I forgot how good Margaret Atwood is at developing her characters and plotline. She manages to not only deliver a moving and touching story, but does so with every intention of creating characters that are memorable.
I suppose you aren't supposed to genuinely like Grace Marks. As a historical figure, she was a convicted murderess. At the time, she was written about as a conniving woman who was well-aware of what she was doing when she partnered up with McDermott to murder her master and the housekeeper.
However, Atwood slowly draws the reader in to Grace's story. Through the guise of a doctor studying Grace's history, Atwood allows us to get to know Grace from the moment she can first remember, all the way to the day of the murder and beyond. In Grace's words, we learn about her life.
Atwood does it slowly. We learn about her childhood in Ireland and the plight of her family. We learn that her father was an alcoholic and her mother sickly. We join them on the boat as they come over to Canada, and the tragedy that seems to follow them everywhere. We watch as Grace is attacked by those around her who are pretending to help her. She tells us how she earns a place in a good home as a servant and befriends a girl named Mary Whitney. We then learn about Whitney's demise and how Grace ended up at Kinnear's farm, where 2 weeks later she committed murder with McDermott at the age of 16.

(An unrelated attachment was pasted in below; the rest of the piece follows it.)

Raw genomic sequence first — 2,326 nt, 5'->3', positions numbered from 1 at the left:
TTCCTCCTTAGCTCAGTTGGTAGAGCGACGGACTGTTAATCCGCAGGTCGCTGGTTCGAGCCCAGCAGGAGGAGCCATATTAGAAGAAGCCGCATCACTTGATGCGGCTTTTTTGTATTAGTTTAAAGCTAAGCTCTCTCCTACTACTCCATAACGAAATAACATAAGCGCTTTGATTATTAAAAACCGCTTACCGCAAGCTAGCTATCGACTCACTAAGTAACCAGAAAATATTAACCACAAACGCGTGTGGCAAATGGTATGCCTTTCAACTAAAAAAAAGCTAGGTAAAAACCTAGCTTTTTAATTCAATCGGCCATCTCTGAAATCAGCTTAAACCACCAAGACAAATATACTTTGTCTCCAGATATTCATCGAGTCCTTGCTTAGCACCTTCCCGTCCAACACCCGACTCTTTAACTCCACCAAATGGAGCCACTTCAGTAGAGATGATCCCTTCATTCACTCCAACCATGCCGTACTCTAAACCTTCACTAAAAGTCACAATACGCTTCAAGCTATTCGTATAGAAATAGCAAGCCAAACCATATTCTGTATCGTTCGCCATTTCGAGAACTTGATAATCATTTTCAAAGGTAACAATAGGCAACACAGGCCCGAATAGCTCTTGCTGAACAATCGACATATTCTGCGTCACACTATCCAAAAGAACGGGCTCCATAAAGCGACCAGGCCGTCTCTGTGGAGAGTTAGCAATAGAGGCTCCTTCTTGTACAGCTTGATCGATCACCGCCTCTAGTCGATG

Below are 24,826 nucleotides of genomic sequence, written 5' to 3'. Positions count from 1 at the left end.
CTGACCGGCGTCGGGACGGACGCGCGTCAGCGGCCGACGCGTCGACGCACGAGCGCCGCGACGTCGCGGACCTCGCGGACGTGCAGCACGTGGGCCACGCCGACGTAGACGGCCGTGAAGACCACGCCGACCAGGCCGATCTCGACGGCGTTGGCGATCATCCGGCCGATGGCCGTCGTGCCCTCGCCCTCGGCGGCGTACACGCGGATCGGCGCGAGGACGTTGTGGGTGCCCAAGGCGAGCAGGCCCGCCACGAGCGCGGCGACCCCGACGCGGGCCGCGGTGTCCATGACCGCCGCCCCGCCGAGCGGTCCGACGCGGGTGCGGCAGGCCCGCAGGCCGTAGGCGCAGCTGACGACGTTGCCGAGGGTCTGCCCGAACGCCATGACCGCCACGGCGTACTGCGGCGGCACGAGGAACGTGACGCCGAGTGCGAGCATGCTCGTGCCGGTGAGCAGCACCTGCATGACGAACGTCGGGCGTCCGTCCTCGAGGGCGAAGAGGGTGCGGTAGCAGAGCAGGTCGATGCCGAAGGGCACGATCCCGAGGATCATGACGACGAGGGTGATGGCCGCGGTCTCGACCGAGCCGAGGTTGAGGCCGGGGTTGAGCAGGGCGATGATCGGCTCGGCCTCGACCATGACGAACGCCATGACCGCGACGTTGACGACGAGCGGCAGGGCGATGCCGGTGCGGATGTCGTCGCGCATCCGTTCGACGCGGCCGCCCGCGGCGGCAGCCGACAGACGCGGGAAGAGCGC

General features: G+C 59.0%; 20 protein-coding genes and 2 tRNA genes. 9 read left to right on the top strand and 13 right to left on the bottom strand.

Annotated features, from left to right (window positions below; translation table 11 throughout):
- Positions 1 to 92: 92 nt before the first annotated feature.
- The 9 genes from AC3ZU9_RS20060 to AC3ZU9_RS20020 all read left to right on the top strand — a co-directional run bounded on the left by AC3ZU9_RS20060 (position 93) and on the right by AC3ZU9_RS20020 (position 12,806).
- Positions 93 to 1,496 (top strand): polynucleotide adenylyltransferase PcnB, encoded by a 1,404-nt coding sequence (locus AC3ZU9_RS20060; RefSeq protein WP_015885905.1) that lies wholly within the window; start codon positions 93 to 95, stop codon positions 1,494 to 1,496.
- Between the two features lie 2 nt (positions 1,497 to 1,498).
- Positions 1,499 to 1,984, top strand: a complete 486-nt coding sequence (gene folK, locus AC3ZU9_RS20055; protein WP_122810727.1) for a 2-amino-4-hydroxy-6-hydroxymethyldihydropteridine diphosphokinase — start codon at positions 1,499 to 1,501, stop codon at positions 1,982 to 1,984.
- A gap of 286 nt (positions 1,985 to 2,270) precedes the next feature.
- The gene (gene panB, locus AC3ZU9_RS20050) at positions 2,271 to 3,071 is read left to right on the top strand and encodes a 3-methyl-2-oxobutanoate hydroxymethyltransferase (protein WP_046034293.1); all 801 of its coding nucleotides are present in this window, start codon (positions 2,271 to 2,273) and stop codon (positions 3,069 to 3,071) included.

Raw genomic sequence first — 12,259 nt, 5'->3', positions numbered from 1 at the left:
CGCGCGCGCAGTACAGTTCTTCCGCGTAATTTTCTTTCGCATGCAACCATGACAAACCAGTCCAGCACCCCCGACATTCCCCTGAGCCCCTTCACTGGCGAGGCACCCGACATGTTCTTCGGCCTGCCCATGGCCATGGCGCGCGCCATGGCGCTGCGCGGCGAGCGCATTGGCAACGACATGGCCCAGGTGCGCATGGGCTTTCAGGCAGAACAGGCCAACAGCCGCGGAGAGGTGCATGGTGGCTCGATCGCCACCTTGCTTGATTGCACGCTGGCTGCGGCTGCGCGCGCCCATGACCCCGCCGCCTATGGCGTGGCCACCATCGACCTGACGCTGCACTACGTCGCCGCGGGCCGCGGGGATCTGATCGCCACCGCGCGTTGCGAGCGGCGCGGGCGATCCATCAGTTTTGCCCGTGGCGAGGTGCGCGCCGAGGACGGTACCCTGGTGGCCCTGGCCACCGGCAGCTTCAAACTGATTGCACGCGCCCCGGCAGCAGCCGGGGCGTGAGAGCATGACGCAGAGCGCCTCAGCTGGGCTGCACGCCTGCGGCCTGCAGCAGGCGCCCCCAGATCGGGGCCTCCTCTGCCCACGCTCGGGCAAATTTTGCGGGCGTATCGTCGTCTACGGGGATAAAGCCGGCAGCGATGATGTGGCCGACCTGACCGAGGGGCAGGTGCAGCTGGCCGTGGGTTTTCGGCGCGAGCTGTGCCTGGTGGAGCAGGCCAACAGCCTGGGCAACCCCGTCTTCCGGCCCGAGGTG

Atwood takes us slowly so that we can understand Grace, and love her and she loves herself. The doctor who is studying her in the novel, Dr. Simon Jordan, also falls in love with her and forgets that he is supposed to remain apart from Grace's narrative. It reminds us, the readers, that we too need to step away.
While I know that much of this is fictionalized, I cannot help but feel for Grace as a person. Whether or not she actually committed the murders is still a question that will remain without an answer. And while Atwood is trying to give us the details of the story, you cannot help but wonder-did she really do it?
I think Grace seems to say it best in the novel, so I will leave it to Atwood:
"When you are in the middle of a story it isn't a story at all, but only a confusion; a dark roaring, a blindness, a wreckage of shattered glass and splintered wood; like a house in a whirlwind, or else a boat crushed by the icebergs or swept over the rapids, and all aboard powerless to stop it. It's only afterwards that it becomes anything like a story at all. When you are telling it, to yourself or someone else," (298).